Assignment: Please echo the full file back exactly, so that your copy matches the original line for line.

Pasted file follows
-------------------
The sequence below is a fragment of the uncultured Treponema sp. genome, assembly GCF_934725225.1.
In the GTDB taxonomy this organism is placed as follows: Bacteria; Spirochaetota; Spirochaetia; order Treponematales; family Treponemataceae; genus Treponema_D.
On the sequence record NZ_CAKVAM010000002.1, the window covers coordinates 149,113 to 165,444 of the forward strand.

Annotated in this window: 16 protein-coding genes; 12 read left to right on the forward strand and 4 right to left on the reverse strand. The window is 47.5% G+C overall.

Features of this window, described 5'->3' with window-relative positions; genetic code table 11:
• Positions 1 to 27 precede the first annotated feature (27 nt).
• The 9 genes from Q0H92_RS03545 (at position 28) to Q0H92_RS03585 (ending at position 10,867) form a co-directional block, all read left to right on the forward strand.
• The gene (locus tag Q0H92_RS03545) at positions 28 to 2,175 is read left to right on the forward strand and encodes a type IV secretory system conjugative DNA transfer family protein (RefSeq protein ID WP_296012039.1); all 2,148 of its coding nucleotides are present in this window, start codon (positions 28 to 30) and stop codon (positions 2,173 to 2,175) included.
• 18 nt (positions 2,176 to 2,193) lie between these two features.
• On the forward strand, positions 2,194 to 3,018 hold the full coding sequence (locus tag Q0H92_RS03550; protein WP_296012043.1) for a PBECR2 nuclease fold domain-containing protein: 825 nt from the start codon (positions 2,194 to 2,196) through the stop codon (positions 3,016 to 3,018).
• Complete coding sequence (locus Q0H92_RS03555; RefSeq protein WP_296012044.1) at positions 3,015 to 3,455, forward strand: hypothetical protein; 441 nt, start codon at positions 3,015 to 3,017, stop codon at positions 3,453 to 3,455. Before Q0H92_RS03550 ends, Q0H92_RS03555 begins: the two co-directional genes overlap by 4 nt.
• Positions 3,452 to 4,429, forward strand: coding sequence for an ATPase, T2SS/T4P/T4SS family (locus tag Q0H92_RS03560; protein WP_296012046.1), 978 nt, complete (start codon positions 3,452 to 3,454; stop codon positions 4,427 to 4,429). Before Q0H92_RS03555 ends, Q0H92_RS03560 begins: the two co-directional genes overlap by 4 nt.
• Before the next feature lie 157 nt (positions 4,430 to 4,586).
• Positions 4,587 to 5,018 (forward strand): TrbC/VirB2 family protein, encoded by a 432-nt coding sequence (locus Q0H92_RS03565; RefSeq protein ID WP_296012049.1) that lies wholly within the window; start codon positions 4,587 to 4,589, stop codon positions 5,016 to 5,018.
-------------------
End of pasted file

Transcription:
The sequence below is a fragment of the uncultured Treponema sp. genome, assembly GCF_934725225.1.
In the GTDB taxonomy this organism is placed as follows: Bacteria; Spirochaetota; Spirochaetia; order Treponematales; family Treponemataceae; genus Treponema_D.
On the sequence record NZ_CAKVAM010000002.1, the window covers coordinates 149,113 to 165,444 of the forward strand.

Annotated in this window: 16 protein-coding genes; 12 read left to right on the forward strand and 4 right to left on the reverse strand. The window is 47.5% G+C overall.

Features of this window, described 5'->3' with window-relative positions; genetic code table 11:
• Positions 1 to 27 precede the first annotated feature (27 nt).
• The 9 genes from Q0H92_RS03545 (at position 28) to Q0H92_RS03585 (ending at position 10,867) form a co-directional block, all read left to right on the forward strand.
• The gene (locus tag Q0H92_RS03545) at positions 28 to 2,175 is read left to right on the forward strand and encodes a type IV secretory system conjugative DNA transfer family protein (RefSeq protein ID WP_296012039.1); all 2,148 of its coding nucleotides are present in this window, start codon (positions 28 to 30) and stop codon (positions 2,173 to 2,175) included.
• 18 nt (positions 2,176 to 2,193) lie between these two features.
• On the forward strand, positions 2,194 to 3,018 hold the full coding sequence (locus tag Q0H92_RS03550; protein WP_296012043.1) for a PBECR2 nuclease fold domain-containing protein: 825 nt from the start codon (positions 2,194 to 2,196) through the stop codon (positions 3,016 to 3,018).
• Complete coding sequence (locus Q0H92_RS03555; RefSeq protein WP_296012044.1) at positions 3,015 to 3,455, forward strand: hypothetical protein; 441 nt, start codon at positions 3,015 to 3,017, stop codon at positions 3,453 to 3,455. Before Q0H92_RS03550 ends, Q0H92_RS03555 begins: the two co-directional genes overlap by 4 nt.
• Positions 3,452 to 4,429, forward strand: coding sequence for an ATPase, T2SS/T4P/T4SS family (locus tag Q0H92_RS03560; protein WP_296012046.1), 978 nt, complete (start codon positions 3,452 to 3,454; stop codon positions 4,427 to 4,429). Before Q0H92_RS03555 ends, Q0H92_RS03560 begins: the two co-directional genes overlap by 4 nt.
• Before the next feature lie 157 nt (positions 4,430 to 4,586).
• Positions 4,587 to 5,018 (forward strand): TrbC/VirB2 family protein, encoded by a 432-nt coding sequence (locus Q0H92_RS03565; RefSeq protein ID WP_296012049.1) that lies wholly within the window; start codon positions 4,587 to 4,589, stop codon positions 5,016 to 5,018.